Agreed Kat, this is getting close to Nazism and the Japanese internment camps, and is definitely worse then McCarthyism, oligarchy, feudalism, dictatorship, slavery and many other disgusting gov. entities and actions. It’s also tbe definition of demagoguery.

  4. Dustin

    Will be approaching this problem myself. The PO-selected polygrapher here refuses to test me because I had the nerve to complain when I “passed” their first stupid test and they submitted someone else’s “failed” test to my PO. Admin error they say they fixed. I wanted proof in writing since I can’t view my probation file and they won’t provide it. Nor will they give me the test I paid for, eventually claiming (falsely) it falls under HIIPA. When I submitted formal complaints to the state probation department, the BBB, and every polygraph agency they are a member of (all ignored), they got the PO to lean on me to back off. Only did because I can’t afford a lawyer.

    My next test, I told the tester that I wanted a note made that there was reason to believe the results were predetermined. After a little more confrontation, I “passed” his stupid test despite his best efforts (confining the space sat in, long pauses between questions, etc.). Afterward, the polygrapher said his company wouldn’t test me any more because I obviously don’t trust them. Go figure.

    Now, my problem. I’m due again in January and all the cheapest I’ve found is around $500. No way I can come up with that – could barely raise the $225 the other clowns wanted. Tried to bring the matter to my PO at my last check-ins, but he wasn’t there and won’t answer my texts. Not sure how this is going to play out. Currently trying to put my case together for a revocation hearing, but not sure how to have it available to me if I end up back in county.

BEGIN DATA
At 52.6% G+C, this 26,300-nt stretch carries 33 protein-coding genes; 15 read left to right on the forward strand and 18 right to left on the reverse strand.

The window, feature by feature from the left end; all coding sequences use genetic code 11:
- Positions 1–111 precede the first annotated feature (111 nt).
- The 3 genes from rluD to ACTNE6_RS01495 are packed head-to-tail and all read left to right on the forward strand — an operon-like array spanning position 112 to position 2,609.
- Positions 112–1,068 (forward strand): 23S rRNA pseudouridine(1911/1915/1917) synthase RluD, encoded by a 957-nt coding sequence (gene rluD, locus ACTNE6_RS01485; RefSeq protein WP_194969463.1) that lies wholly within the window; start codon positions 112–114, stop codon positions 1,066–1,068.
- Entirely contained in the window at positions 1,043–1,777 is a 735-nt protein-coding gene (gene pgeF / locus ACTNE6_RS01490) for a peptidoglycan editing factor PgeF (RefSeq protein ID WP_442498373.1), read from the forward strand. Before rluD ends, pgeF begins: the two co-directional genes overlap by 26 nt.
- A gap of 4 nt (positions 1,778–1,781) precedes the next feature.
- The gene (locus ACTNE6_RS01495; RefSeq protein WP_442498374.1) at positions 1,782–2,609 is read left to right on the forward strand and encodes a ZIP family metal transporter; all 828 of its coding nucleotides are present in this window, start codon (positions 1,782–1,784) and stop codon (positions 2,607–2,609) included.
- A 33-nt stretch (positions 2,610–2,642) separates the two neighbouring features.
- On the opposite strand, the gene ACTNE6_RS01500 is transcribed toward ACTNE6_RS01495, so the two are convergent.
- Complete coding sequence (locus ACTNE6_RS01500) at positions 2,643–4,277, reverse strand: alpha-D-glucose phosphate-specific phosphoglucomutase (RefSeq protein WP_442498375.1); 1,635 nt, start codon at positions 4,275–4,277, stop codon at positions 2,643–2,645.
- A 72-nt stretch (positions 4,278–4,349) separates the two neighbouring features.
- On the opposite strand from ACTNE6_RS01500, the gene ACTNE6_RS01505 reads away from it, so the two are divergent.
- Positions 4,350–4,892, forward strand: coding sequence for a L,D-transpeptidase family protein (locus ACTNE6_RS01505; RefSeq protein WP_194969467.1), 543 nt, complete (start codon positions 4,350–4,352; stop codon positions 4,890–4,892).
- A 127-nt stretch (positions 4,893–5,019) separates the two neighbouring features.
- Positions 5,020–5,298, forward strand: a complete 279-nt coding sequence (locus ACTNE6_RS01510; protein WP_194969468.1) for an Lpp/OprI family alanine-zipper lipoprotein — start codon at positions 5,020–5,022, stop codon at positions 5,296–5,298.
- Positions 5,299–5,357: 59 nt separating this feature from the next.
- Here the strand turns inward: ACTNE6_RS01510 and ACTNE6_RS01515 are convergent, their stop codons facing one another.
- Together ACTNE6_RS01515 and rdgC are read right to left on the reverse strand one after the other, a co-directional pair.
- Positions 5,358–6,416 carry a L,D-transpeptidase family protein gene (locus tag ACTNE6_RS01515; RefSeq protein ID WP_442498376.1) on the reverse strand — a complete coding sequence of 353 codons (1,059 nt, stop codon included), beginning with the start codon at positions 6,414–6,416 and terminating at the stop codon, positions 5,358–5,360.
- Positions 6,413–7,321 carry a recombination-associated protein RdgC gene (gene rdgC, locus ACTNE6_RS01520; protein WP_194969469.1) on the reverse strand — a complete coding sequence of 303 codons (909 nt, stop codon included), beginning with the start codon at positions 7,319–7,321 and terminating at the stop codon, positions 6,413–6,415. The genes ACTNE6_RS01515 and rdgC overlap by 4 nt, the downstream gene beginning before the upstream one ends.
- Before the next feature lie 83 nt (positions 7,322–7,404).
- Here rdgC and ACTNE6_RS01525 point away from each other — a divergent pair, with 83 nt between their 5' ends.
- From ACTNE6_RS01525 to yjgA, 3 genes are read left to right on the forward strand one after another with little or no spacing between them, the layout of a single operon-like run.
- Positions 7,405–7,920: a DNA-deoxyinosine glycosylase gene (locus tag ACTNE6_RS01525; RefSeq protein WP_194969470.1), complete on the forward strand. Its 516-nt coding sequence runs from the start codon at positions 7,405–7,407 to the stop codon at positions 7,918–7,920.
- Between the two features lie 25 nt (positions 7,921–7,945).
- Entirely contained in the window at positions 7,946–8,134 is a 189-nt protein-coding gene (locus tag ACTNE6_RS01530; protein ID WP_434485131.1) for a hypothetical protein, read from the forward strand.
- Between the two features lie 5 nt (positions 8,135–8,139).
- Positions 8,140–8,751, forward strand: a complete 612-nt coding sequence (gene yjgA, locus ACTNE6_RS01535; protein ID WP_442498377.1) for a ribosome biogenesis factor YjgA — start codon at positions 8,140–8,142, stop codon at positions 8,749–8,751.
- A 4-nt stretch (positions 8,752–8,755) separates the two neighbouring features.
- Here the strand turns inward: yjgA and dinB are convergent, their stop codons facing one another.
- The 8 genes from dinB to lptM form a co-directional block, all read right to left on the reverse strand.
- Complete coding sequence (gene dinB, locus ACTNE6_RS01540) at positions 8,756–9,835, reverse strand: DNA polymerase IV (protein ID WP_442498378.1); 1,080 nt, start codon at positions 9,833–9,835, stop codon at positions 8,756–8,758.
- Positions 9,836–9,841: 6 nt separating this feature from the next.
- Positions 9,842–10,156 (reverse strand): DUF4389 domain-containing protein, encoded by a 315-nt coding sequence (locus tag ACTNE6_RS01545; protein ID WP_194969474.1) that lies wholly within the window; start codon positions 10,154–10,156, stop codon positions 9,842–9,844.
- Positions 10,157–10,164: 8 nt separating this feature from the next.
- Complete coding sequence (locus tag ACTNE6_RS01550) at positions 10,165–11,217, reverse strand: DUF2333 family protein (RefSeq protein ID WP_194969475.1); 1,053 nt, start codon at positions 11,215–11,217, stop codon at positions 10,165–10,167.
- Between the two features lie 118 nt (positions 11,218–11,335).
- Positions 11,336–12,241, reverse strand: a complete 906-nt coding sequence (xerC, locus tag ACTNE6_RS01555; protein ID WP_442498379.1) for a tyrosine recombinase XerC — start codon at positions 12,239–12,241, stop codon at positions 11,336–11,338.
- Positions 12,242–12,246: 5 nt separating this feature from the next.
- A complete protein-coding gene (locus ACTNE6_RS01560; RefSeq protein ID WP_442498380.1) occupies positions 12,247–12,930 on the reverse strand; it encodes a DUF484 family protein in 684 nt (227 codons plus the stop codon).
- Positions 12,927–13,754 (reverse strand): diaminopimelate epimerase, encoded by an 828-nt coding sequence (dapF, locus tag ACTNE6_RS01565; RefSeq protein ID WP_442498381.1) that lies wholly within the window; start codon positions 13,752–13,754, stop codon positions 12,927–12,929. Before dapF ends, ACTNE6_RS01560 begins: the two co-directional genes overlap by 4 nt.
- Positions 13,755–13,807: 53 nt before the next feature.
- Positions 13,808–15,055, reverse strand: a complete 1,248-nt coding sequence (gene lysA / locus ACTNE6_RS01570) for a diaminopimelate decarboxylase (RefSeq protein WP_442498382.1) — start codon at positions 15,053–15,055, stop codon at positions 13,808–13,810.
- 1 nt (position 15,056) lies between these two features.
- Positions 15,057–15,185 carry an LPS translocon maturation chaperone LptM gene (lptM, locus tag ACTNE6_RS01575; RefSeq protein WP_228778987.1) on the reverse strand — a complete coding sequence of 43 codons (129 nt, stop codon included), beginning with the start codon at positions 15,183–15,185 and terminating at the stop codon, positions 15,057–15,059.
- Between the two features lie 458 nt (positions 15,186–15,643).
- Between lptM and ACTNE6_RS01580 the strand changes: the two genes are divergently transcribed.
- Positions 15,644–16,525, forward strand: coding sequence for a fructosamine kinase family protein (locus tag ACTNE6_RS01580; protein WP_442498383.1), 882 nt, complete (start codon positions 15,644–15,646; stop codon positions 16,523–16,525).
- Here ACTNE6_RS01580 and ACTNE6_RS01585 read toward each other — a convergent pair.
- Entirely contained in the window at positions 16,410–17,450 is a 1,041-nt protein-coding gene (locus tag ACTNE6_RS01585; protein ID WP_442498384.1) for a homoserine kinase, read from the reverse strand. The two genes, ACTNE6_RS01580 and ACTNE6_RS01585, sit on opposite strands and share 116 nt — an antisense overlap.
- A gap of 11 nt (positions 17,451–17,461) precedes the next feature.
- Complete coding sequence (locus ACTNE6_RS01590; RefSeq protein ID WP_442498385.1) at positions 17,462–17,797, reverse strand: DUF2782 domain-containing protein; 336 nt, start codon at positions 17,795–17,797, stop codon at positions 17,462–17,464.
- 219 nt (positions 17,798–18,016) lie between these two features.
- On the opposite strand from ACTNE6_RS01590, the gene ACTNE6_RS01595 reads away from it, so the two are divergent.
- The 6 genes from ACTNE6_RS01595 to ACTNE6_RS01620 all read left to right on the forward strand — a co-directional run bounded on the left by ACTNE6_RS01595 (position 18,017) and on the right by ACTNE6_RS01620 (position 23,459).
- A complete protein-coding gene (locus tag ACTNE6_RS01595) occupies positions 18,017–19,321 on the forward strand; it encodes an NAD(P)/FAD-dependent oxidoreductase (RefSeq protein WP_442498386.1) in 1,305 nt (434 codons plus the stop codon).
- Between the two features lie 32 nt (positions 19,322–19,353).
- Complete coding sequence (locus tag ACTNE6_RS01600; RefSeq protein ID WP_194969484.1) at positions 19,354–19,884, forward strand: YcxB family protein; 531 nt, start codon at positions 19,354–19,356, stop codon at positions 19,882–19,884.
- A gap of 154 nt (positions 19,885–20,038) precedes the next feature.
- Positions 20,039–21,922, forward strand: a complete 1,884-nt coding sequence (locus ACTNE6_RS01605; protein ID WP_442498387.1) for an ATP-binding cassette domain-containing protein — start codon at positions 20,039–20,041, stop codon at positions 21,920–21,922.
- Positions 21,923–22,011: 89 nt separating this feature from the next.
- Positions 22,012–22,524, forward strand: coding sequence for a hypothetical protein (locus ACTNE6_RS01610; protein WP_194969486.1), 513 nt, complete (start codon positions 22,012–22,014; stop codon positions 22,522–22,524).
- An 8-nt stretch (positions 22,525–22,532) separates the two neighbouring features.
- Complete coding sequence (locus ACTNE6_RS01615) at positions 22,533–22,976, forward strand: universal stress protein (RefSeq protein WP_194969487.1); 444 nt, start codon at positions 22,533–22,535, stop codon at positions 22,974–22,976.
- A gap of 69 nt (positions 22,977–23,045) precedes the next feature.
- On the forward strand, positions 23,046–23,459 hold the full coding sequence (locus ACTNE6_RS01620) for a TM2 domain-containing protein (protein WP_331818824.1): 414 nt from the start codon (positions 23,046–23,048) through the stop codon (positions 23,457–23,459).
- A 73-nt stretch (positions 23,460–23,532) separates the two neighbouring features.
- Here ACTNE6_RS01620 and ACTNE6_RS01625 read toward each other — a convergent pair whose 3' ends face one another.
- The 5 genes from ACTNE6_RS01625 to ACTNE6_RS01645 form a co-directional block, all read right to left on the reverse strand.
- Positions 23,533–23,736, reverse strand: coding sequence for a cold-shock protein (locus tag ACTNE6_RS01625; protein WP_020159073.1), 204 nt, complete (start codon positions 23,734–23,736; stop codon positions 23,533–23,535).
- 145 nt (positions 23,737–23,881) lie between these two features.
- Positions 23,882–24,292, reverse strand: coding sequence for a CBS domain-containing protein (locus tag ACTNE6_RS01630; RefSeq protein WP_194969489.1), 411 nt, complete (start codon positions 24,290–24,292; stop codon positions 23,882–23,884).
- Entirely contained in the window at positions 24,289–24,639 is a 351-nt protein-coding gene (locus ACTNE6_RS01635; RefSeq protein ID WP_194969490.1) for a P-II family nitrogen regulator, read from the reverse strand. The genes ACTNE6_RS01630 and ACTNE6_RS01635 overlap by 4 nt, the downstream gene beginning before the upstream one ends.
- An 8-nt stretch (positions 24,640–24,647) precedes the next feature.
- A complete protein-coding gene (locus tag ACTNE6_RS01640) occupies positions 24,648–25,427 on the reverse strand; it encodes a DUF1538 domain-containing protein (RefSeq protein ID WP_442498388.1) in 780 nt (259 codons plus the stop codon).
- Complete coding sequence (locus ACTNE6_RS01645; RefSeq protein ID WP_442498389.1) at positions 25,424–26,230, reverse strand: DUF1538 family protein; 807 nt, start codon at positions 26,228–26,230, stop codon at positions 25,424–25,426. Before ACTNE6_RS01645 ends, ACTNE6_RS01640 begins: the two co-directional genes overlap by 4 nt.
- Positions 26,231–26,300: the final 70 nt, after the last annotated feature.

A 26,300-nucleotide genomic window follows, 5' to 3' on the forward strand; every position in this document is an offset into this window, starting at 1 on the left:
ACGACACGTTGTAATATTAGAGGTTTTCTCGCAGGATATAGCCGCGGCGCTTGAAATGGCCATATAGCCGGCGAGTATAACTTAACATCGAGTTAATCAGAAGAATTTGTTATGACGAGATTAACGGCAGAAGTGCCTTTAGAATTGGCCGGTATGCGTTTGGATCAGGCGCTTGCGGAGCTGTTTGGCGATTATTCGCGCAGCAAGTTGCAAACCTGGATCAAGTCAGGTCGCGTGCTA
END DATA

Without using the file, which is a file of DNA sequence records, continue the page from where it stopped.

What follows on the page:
• Mike S


      Your story annoys me to no end!! I was in group with a guy that the POs hated because he stood up to them and acted like a amature lawyer. They gave him TWO groups a week and quarterly polys. $365 a month in PO and Group fees with a $300 a quarter Polygraph. That ~$5,500 a year in POST legal fees to live. Worst part was we are in PA and he was a NJ transfer with lifetime probation.

      As you all know the end of this story, he was violated for being cut from group for failing a poly based on deception on the question of viewing porn. Denied it up and down and spent the usual 30-45 days in county. He was not allowed back at the group and was sent elsewhere. Here is the part that I think you might like.

      I ended up in a similar situation and was tossed from group for filing a Right to Know petition with the State. I wanted to see what the Group submitted to the State to be on the approved list of providers. I received a packet with a bunch of BS right off the ATSA website. Some parts were word for word.